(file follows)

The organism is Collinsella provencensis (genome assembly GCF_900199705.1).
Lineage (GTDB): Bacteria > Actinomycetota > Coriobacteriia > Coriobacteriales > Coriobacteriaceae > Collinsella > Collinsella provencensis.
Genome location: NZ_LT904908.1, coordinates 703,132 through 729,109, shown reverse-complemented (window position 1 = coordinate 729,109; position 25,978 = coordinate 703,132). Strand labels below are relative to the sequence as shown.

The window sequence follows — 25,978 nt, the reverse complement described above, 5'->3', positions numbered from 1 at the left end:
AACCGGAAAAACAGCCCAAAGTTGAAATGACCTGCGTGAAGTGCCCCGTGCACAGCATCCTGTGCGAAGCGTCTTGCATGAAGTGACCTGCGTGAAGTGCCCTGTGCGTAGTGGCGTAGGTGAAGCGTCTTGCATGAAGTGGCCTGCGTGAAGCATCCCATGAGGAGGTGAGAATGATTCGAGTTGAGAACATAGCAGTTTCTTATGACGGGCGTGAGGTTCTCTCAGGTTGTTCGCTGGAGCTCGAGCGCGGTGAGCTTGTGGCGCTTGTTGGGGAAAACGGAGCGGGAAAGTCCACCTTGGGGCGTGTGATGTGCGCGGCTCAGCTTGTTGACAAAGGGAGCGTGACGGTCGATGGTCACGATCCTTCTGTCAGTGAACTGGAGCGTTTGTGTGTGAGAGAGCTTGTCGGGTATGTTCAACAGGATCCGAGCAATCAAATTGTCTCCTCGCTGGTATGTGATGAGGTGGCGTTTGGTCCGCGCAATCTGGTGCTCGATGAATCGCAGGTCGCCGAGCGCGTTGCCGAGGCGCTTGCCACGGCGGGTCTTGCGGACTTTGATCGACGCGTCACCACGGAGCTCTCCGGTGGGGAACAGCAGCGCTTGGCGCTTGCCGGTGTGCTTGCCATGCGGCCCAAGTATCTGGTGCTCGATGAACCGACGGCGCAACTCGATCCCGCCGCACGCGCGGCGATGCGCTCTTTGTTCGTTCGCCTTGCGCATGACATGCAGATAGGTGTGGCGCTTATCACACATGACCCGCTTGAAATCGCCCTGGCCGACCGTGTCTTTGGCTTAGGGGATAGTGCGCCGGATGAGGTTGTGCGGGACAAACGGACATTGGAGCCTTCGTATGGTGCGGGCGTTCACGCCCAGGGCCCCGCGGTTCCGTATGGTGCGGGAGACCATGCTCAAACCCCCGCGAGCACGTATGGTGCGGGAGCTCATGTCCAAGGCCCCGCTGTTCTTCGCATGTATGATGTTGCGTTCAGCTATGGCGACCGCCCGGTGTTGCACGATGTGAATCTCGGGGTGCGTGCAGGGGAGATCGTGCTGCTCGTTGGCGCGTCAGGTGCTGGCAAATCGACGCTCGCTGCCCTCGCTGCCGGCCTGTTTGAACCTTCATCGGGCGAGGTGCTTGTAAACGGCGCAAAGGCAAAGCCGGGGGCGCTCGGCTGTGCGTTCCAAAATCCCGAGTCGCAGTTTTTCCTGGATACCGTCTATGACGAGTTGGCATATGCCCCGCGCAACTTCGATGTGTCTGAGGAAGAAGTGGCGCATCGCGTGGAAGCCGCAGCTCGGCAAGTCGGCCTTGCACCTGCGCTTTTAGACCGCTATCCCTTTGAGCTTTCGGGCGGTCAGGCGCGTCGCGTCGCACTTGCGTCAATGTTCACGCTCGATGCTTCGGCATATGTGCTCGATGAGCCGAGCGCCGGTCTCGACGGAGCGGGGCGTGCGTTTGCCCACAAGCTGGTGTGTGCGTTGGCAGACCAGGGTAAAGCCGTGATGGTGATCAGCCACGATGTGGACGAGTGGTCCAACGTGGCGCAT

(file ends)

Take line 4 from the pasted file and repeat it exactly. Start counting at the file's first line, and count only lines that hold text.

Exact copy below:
The window sequence follows — 25,978 nt, the reverse complement described above, 5'->3', positions numbered from 1 at the left end: